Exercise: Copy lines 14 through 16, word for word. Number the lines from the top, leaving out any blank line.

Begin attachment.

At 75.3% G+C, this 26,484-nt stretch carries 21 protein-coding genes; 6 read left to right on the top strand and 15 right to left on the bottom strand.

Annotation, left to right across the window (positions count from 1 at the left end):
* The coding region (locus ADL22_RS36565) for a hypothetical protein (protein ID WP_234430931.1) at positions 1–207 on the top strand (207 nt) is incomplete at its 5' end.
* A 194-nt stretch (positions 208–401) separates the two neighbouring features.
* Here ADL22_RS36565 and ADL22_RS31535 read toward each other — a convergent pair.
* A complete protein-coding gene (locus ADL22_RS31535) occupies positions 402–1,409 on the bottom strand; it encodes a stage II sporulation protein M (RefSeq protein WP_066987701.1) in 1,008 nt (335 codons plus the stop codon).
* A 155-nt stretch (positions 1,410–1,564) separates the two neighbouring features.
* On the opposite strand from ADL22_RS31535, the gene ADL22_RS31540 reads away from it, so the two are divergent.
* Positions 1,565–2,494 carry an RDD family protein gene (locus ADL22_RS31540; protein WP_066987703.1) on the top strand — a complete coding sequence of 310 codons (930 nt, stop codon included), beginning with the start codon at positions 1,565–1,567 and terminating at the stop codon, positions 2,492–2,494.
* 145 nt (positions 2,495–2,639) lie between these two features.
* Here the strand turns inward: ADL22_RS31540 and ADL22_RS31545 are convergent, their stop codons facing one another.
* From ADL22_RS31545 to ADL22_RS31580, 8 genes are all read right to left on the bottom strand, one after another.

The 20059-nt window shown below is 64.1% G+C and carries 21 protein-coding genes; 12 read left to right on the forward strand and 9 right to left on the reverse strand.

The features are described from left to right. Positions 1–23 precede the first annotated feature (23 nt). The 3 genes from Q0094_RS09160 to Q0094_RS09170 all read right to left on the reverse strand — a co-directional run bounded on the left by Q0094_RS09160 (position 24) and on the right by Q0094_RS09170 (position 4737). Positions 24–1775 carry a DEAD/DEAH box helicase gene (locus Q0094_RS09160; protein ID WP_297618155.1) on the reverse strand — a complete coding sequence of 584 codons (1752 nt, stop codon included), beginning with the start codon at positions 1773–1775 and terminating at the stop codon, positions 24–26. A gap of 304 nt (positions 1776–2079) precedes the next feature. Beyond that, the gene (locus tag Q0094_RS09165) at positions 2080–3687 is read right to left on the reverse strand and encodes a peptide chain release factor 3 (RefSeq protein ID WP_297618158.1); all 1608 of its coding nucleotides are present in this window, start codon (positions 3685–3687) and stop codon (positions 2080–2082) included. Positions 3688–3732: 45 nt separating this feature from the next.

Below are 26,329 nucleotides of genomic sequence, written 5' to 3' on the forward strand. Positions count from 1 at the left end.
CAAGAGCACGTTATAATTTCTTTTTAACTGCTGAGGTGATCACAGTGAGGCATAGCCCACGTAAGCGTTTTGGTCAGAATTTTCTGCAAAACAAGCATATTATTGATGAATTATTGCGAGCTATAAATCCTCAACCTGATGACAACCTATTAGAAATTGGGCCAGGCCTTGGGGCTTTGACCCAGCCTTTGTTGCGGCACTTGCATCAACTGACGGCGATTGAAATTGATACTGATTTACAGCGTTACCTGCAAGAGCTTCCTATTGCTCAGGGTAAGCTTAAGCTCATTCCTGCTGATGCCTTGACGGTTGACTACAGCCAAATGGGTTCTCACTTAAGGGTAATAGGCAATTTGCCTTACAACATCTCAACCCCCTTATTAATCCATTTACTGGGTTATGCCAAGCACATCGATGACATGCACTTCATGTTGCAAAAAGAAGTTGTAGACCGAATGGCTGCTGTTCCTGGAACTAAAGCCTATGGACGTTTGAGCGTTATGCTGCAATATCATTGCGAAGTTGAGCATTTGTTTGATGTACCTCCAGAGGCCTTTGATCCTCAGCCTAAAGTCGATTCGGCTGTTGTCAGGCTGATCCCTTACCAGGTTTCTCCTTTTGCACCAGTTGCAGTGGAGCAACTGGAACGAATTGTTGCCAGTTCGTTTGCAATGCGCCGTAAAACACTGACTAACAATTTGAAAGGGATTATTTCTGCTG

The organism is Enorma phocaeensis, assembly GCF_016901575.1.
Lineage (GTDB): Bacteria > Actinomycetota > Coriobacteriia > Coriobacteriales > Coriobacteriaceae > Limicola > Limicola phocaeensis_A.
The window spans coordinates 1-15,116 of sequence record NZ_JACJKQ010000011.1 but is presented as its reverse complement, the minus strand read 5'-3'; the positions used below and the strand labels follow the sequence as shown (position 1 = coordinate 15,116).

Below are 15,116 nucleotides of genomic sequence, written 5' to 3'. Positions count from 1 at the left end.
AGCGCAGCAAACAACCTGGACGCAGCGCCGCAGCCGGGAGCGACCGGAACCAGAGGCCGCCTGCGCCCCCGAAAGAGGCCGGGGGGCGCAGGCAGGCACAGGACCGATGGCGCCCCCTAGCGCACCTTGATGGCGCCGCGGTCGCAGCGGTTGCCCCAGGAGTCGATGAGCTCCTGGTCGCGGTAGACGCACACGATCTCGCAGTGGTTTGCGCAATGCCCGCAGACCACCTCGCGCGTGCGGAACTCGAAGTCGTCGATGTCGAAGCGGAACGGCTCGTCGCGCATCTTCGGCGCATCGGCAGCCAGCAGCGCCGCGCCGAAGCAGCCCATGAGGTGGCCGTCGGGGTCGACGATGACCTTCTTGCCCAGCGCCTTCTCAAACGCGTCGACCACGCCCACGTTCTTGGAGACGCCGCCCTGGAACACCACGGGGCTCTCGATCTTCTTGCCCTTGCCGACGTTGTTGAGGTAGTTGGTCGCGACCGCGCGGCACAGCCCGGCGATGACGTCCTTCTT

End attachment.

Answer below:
The features are described from left to right. Positions 1–23 precede the first annotated feature (23 nt). The 3 genes from Q0094_RS09160 to Q0094_RS09170 all read right to left on the reverse strand — a co-directional run bounded on the left by Q0094_RS09160 (position 24) and on the right by Q0094_RS09170 (position 4737). Positions 24–1775 carry a DEAD/DEAH box helicase gene (locus Q0094_RS09160; protein ID WP_297618155.1) on the reverse strand — a complete coding sequence of 584 codons (1752 nt, stop codon included), beginning with the start codon at positions 1773–1775 and terminating at the stop codon, positions 24–26. A gap of 304 nt (positions 1776–2079) precedes the next feature. Beyond that, the gene (locus tag Q0094_RS09165) at positions 2080–3687 is read right to left on the reverse strand and encodes a peptide chain release factor 3 (RefSeq protein ID WP_297618158.1); all 1608 of its coding nucleotides are present in this window, start codon (positions 3685–3687) and stop codon (positions 2080–2082) included. Positions 3688–3732: 45 nt separating this feature from the next.

Below are 26,329 nucleotides of genomic sequence, written 5' to 3' on the forward strand. Positions count from 1 at the left end.
CAAGAGCACGTTATAATTTCTTTTTAACTGCTGAGGTGATCACAGTGAGGCATAGCCCACGTAAGCGTTTTGGTCAGAATTTTCTGCAAAACAAGCATATTATTGATGAATTATTGCGAGCTATAAATCCTCAACCTGATGACAACCTATTAGAAATTGGGCCAGGCCTTGGGGCTTTGACCCAGCCTTTGTTGCGGCACTTGCATCAACTGACGGCGATTGAAATTGATACTGATTTACAGCGTTACCTGCAAGAGCTTCCTATTGCTCAGGGTAAGCTTAAGCTCATTCCTGCTGATGCCTTGACGGTTGACTACAGCCAAATGGGTTCTCACTTAAGGGTAATAGGCAATTTGCCTTACAACATCTCAACCCCCTTATTAATCCATTTACTGGGTTATGCCAAGCACATCGATGACATGCACTTCATGTTGCAAAAAGAAGTTGTAGACCGAATGGCTGCTGTTCCTGGAACTAAAGCCTATGGACGTTTGAGCGTTATGCTGCAATATCATTGCGAAGTTGAGCATTTGTTTGATGTACCTCCAGAGGCCTTTGATCCTCAGCCTAAAGTCGATTCGGCTGTTGTCAGGCTGATCCCTTACCAGGTTTCTCCTTTTGCACCAGTTGCAGTGGAGCAACTGGAACGAATTGTTGCCAGTTCGTTTGCAATGCGCCGTAAAACACTGACTAACAATTTGAAAGGGATTATTTCTGCTG